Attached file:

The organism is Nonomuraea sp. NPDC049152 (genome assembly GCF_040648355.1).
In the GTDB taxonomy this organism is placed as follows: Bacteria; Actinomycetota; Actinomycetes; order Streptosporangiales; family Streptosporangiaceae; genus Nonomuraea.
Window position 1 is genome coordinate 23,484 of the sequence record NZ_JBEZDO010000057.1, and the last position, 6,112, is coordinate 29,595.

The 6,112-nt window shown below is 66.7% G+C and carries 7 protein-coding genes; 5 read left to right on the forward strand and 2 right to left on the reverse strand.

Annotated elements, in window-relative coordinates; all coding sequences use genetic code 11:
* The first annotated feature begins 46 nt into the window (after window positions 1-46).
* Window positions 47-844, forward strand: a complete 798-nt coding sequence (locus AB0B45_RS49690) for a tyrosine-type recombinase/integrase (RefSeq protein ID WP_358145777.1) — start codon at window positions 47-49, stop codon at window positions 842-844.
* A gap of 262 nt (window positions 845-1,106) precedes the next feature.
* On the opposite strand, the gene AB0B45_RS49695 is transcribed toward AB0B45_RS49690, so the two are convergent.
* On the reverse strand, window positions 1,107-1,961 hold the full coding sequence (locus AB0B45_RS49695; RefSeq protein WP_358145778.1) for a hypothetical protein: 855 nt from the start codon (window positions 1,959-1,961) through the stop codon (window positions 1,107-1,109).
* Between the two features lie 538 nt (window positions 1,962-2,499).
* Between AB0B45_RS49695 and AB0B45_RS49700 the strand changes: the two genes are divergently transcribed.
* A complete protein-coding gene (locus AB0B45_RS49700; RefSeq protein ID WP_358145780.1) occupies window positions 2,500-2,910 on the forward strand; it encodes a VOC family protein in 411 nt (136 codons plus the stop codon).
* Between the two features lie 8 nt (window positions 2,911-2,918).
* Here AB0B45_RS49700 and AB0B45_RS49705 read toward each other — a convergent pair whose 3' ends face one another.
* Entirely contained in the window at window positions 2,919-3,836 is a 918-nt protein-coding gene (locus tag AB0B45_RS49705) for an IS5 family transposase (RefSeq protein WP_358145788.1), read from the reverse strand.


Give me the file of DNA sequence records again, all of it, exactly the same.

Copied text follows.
The organism is Nonomuraea sp. NPDC049152 (genome assembly GCF_040648355.1).
In the GTDB taxonomy this organism is placed as follows: Bacteria; Actinomycetota; Actinomycetes; order Streptosporangiales; family Streptosporangiaceae; genus Nonomuraea.
Window position 1 is genome coordinate 23,484 of the sequence record NZ_JBEZDO010000057.1, and the last position, 6,112, is coordinate 29,595.

The 6,112-nt window shown below is 66.7% G+C and carries 7 protein-coding genes; 5 read left to right on the forward strand and 2 right to left on the reverse strand.

Annotated elements, in window-relative coordinates; all coding sequences use genetic code 11:
* The first annotated feature begins 46 nt into the window (after window positions 1-46).
* Window positions 47-844, forward strand: a complete 798-nt coding sequence (locus AB0B45_RS49690) for a tyrosine-type recombinase/integrase (RefSeq protein ID WP_358145777.1) — start codon at window positions 47-49, stop codon at window positions 842-844.
* A gap of 262 nt (window positions 845-1,106) precedes the next feature.
* On the opposite strand, the gene AB0B45_RS49695 is transcribed toward AB0B45_RS49690, so the two are convergent.
* On the reverse strand, window positions 1,107-1,961 hold the full coding sequence (locus AB0B45_RS49695; RefSeq protein WP_358145778.1) for a hypothetical protein: 855 nt from the start codon (window positions 1,959-1,961) through the stop codon (window positions 1,107-1,109).
* Between the two features lie 538 nt (window positions 1,962-2,499).
* Between AB0B45_RS49695 and AB0B45_RS49700 the strand changes: the two genes are divergently transcribed.
* A complete protein-coding gene (locus AB0B45_RS49700; RefSeq protein ID WP_358145780.1) occupies window positions 2,500-2,910 on the forward strand; it encodes a VOC family protein in 411 nt (136 codons plus the stop codon).
* Between the two features lie 8 nt (window positions 2,911-2,918).
* Here AB0B45_RS49700 and AB0B45_RS49705 read toward each other — a convergent pair whose 3' ends face one another.
* Entirely contained in the window at window positions 2,919-3,836 is a 918-nt protein-coding gene (locus tag AB0B45_RS49705) for an IS5 family transposase (RefSeq protein WP_358145788.1), read from the reverse strand.